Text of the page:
|PCORI implementation projects promote the use of findings from PCORI-funded studies in real-world healthcare and other settings. These projects build toward broad use of evidence to inform healthcare decisions.|
This PCORI-funded implementation project is making the geriatric assessment, or GA, and its summary report on patients’ age-related problems part of routine care for older patients who are considering chemotherapy at community cancer clinics.
|More than two-thirds of new cancers occur in older adults. Problems related to age, such as issues with movement or memory loss, can affect how older adults respond to cancer treatment. In 2018, the American Society of Clinical Oncology issued guidelines that recommend using GAs to inform care for older adults with cancer who are considering chemotherapy. However, few community cancer clinics routinely use GAs with older patients.|
What is the goal of this implementation project?
Knowing about age-related problems can help doctors, patients, and caregivers make decisions about cancer care. One way to learn about these problems is through a GA, which includes surveys and other tests. A PCORI-funded research study found that patients and caregivers who had a GA plus a summary report were more satisfied with communication about age-related concerns during cancer treatment. Patients who received the report discussed more age-related problems with their doctors than patients who had a GA alone.
This project is making the GA and summary report part of standard care at community cancer clinics to improve the quality of care for older adults with cancer.
What will this project do?
The project team is putting the GA and summary report in place at eight clinics in four states.
The project team is adapting the GA to reduce the number of tests patients take. Doing so makes it easier for clinics to make the GA part of routine care. The team is also creating a website to support use of the summary report. Clinic staff can enter patients’ GA scores into the website. Then the website produces the summary report, which includes the results of the GA and guidance for care.
To put the GA and summary report in place, the project team is:
- Working with teams at each site to use the GA and report in practice. Teams include a clinical champion to promote the GA and report, a nurse or medical assistant, and an administrative staff member, such as a clinic manager.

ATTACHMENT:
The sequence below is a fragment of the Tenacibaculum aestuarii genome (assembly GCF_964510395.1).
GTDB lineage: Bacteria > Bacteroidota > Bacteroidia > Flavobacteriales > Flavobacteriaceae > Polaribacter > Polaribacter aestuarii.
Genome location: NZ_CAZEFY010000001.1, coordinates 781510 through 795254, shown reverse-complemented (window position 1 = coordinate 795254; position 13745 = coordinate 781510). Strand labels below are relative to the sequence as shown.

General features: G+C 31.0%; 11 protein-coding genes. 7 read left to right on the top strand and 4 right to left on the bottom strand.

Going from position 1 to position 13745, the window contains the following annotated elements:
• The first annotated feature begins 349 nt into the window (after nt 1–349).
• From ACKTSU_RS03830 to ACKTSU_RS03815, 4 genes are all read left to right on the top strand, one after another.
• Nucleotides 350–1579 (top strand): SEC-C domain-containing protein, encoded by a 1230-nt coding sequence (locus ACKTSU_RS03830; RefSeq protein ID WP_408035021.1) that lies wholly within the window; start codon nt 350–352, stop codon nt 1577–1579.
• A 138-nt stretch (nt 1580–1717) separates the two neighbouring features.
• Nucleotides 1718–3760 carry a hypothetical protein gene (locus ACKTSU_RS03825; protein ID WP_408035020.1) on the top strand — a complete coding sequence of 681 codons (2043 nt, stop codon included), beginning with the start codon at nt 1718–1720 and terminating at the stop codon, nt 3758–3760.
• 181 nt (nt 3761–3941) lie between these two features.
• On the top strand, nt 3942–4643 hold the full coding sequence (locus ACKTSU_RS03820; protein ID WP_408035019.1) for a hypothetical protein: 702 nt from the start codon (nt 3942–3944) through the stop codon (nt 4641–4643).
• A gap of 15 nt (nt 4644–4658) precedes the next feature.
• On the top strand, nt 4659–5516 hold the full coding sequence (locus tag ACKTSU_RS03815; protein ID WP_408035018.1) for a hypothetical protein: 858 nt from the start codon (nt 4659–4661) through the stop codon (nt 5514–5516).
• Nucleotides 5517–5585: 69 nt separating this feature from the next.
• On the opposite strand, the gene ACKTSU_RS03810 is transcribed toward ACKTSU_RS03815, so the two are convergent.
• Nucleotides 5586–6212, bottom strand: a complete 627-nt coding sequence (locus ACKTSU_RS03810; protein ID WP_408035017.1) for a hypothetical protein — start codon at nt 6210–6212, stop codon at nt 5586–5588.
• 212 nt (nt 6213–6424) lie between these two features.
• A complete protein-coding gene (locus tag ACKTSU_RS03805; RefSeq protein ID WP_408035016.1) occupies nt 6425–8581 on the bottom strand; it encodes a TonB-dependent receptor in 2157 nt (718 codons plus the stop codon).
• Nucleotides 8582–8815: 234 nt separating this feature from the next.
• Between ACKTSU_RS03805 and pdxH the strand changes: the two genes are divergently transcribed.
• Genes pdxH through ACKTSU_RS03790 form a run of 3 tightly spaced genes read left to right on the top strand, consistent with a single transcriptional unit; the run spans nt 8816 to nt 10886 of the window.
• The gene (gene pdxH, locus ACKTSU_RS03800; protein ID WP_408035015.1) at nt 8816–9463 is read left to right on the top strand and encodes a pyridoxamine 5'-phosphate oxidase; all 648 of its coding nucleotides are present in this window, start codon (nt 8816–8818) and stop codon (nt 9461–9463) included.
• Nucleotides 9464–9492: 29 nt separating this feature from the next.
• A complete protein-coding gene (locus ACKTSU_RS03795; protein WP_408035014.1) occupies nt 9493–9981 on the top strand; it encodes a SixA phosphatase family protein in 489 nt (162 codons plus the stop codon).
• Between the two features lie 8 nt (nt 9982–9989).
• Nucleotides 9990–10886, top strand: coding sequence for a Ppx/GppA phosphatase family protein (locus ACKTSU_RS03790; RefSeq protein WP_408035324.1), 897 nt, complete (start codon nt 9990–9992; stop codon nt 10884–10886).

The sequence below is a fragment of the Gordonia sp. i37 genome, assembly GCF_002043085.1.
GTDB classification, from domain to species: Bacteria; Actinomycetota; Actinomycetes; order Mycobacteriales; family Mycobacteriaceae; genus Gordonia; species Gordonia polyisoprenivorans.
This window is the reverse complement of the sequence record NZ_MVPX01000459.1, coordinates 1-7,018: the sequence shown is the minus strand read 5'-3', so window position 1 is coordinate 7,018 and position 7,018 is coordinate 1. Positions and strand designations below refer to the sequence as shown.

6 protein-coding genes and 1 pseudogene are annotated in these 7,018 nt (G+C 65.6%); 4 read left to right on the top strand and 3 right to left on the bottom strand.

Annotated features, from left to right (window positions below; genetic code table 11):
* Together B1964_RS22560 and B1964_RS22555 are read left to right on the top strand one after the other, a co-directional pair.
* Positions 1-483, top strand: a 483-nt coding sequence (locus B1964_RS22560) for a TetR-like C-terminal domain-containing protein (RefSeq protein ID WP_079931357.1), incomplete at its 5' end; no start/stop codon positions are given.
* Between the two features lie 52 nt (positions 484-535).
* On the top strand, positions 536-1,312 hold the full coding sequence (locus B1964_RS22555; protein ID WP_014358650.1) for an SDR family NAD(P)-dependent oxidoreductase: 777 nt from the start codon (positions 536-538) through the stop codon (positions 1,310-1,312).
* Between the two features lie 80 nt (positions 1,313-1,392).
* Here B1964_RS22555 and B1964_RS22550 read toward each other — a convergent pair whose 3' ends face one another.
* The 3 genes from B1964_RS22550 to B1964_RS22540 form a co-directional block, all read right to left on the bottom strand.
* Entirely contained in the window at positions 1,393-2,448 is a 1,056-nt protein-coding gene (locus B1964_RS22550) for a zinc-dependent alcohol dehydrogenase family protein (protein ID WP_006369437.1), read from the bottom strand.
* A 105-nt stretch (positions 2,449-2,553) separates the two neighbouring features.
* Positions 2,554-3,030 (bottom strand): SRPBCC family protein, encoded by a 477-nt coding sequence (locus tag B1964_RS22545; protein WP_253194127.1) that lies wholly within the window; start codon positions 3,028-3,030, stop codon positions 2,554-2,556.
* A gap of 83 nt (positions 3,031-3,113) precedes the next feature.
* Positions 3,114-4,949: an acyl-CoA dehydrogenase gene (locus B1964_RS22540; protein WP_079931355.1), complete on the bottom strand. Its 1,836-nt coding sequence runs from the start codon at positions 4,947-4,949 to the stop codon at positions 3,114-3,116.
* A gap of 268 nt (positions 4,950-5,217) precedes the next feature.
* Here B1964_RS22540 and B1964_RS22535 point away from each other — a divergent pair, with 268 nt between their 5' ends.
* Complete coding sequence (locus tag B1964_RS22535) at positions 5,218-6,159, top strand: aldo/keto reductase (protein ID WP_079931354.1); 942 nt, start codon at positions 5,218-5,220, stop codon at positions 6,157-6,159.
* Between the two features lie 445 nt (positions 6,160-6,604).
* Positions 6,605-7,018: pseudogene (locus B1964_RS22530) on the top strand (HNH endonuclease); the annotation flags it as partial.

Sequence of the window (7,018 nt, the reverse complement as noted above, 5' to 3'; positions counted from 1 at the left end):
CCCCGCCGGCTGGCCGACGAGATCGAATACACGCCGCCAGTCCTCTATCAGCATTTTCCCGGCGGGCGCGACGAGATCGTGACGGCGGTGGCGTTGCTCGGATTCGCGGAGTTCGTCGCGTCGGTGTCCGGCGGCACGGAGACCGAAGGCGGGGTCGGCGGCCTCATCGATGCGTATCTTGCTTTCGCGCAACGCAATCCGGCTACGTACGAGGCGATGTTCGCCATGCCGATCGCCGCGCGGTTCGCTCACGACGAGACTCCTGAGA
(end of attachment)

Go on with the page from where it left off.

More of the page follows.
- Holding online trainings for clinical teams on how to administer the GA, discuss the results with patients and caregivers using the reports, and provide recommended referrals.
- Working with the Association of Community Cancer Centers, or ACCC, to provide practices with support and monthly feedback on their use of the GA and summary report and ways to improve care.
The project team is also helping sites develop different ways for patients to access and complete the GA. For example, patients can use email or the patient portal. Also, patients can complete the GA at home or in the doctor’s office.
What is the expected impact of this project?
The project is demonstrating what’s required to put the GA and summary report in place at community cancer clinics. The ACCC will continue to offer support and feedback to its member clinics after the project ends.
More than 6,000 patients with cancer and their caregivers and 700 clinicians will receive the GA and report. The project evaluation will confirm that the GA and report is working as intended to improve communication and care for older adults with cancer.
More about this implementation project:
Stakeholders Involved in This Project
To document implementation:
To assess healthcare and health outcomes:
Initial PCORI-Funded Research Study
This implementation project focuses on putting findings into practice from this completed PCORI-funded research study: Do Reports That Capture the Age-Related Problems of Older Patients with Cancer Improve Doctor-Patient Conversations? -- The COACH Study